Charism reflections from a Pastoral Assistant

Last Sunday I found myself standing at a podium in front of a crowded room of parents, speaking into the microphone, and trying to lock eyes with every person in the room. You see, we have a pastoral problem right now at my parish…our young families aren’t going to Sunday Mass.

As I was speaking, concentrating on not forgetting my second point, telling myself to speak slowly and to smile, something occurred to me that had never occurred to me before. It was one of those thoughts that the Holy Spirit floats into your mind while you are busy doing something else.

“This charism – Regnum Christi — is a gift for every person in this room. Don’t you see it? Look at their faces.”

I had to brush that inspiration aside so I could finish my thoughts and pass the microphone to two of our RC Mission Corps volunteers who were going to hit home the message by their personal testimonies.

Later, when I had time to be alone with those thoughts that had just passed through my mind, I realized a very important lesson that has been growing in me since I started this job as Pastoral Assistant last September. We’ve been told by the Holy Father and by our Delegate that our charism is a gift for the Church, and I guess what happened to me last Sunday was that I saw it. There was a tangible expression of it in the room…it was passing through minds and into hearts, and it was changing people. I’ve worked in other cities with RC members, Challenge, ECYD, Mission Youth etc. but those weren’t the people in front of me last Sunday. Not one person in the room knows what Regnum Christi is…and I don’t feel the need to explain anything, at least not right now.

What I realized was that our charism is a gift not only for those who also have this same charism inside of them and are yet to discover it…it is a gift for the whole Church. And what is the Church? Is it a building? Is it a cathedral? Is it Rome? Is the great Archdiocese of Chicago? No, the Church is each of those people that scripture describes as living stones that are holy and precious to God, those stones that God wants to build up into a spiritual house. (c.f. 1 Pet. 2:4-5)

Last Sunday, I came to a greater awareness that whether or not ONE PERSON is called to Regnum Christi from this parish, my charism, the passion I have inside of me to evangelize and to form and launch apostles, is touching hearts. It’s making people love Jesus Christ more; it’s bringing them back to Mass; it’s drawing them to Him. I’m convinced that some people will come forward; they will begin to ask more questions, they will start to want what I have. But this is secondary. I think the Holy Spirit planted an important seed in my heart that needs to keep growing as I continue to learn the ropes of parish life. “Be confident in the charism you carry within your heart. Give it purely without expecting anything in return. And trust in the primacy of grace that will never stop until all of God’s people are built up as a living Church, holy and precious in the sight of God.”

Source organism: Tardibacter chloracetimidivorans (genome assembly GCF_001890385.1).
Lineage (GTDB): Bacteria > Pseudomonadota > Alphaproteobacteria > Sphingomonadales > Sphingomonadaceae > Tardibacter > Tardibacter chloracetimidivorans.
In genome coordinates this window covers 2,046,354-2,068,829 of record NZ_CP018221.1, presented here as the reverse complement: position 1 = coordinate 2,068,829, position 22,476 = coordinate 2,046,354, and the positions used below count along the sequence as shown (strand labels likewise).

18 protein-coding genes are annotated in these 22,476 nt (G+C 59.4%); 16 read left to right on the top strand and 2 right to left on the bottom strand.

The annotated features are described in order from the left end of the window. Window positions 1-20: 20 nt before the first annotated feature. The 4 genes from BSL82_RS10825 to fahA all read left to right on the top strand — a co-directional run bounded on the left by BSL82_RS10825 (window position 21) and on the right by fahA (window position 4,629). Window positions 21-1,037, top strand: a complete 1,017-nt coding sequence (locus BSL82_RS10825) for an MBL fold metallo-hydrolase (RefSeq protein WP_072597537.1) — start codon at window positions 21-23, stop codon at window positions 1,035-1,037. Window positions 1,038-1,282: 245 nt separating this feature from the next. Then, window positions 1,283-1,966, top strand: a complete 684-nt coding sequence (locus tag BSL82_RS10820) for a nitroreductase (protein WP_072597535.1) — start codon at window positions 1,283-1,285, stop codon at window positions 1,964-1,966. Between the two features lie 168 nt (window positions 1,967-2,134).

About Eleanor Segraves

Eleanor Segraves is originally from Atlanta, Georgia and has been consecrated now for 7 years. She currently resides with her community of ten consecrated women in in Chicago, IL. Before her consecration in Regnum Christi she attended Franciscan University of Steubenville and graduated with a degree in Theology and Catechetics. She completed her formation at Mater Ecclesiae College in Rhode Island and has served in Kansas, Iowa, and Nebraska before being assigned to Chicago. She is the Pastoral Assistant and part-time Youth Minister at Immaculate Conception in Highland Park, IL.
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2 Responses to Charism reflections from a Pastoral Assistant

  1. Paola says:

    I totally agree. I am not active in Regnum Christi, but the spirituality comes from the Church and the Gospel. Charity is the greatest thing Jesus taught us, so to live it in our daily lives is challenging but we won’t regret it.
    I am currently working for the Diocese here in Providence and it has been a whole new experience of the LIFE of the Church, the parishes, the priest, the people. It is amazing it really brings you to understand the teachings of the Church not on paper but on real life. It is or at least for me it has been an experience of THINKING AND LIVING OUTSIDE THE BOX. Using what I learned before but staying open to learning more and more.
    And yes, the Church is ALIVE in the parishes we want to be active in the Church, get involve in the parishes. I am so happy for you, Eleanor

  2. Eleanor says:

    Thank you Paola! Keep up the good work in your diocese! We are united in the beautiful mission of serving the Church

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